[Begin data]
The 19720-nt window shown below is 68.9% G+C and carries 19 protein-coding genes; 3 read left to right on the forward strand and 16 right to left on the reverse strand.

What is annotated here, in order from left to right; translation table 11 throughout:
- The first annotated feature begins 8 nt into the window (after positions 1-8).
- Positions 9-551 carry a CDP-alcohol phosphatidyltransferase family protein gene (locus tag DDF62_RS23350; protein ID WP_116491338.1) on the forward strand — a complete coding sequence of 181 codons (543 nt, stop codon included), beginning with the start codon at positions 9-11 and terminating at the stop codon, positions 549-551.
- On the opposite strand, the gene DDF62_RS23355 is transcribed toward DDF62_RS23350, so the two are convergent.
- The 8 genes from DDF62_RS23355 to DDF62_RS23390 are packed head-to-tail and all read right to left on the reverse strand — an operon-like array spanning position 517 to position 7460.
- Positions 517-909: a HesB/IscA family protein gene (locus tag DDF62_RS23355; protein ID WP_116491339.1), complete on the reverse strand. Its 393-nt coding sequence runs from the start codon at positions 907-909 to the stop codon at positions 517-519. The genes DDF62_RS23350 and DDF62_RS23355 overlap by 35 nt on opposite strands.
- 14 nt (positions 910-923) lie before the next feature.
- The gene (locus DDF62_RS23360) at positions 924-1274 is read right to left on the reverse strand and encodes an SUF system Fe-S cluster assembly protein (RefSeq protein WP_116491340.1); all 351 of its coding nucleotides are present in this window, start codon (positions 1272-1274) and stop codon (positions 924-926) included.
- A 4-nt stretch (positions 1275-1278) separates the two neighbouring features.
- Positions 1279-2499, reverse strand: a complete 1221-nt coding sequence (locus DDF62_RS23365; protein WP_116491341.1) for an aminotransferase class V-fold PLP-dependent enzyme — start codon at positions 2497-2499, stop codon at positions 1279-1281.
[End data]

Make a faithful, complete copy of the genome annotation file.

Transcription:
The 19720-nt window shown below is 68.9% G+C and carries 19 protein-coding genes; 3 read left to right on the forward strand and 16 right to left on the reverse strand.

What is annotated here, in order from left to right; translation table 11 throughout:
- The first annotated feature begins 8 nt into the window (after positions 1-8).
- Positions 9-551 carry a CDP-alcohol phosphatidyltransferase family protein gene (locus tag DDF62_RS23350; protein ID WP_116491338.1) on the forward strand — a complete coding sequence of 181 codons (543 nt, stop codon included), beginning with the start codon at positions 9-11 and terminating at the stop codon, positions 549-551.
- On the opposite strand, the gene DDF62_RS23355 is transcribed toward DDF62_RS23350, so the two are convergent.
- The 8 genes from DDF62_RS23355 to DDF62_RS23390 are packed head-to-tail and all read right to left on the reverse strand — an operon-like array spanning position 517 to position 7460.
- Positions 517-909: a HesB/IscA family protein gene (locus tag DDF62_RS23355; protein ID WP_116491339.1), complete on the reverse strand. Its 393-nt coding sequence runs from the start codon at positions 907-909 to the stop codon at positions 517-519. The genes DDF62_RS23350 and DDF62_RS23355 overlap by 35 nt on opposite strands.
- 14 nt (positions 910-923) lie before the next feature.
- The gene (locus DDF62_RS23360) at positions 924-1274 is read right to left on the reverse strand and encodes an SUF system Fe-S cluster assembly protein (RefSeq protein WP_116491340.1); all 351 of its coding nucleotides are present in this window, start codon (positions 1272-1274) and stop codon (positions 924-926) included.
- A 4-nt stretch (positions 1275-1278) separates the two neighbouring features.
- Positions 1279-2499, reverse strand: a complete 1221-nt coding sequence (locus DDF62_RS23365; protein WP_116491341.1) for an aminotransferase class V-fold PLP-dependent enzyme — start codon at positions 2497-2499, stop codon at positions 1279-1281.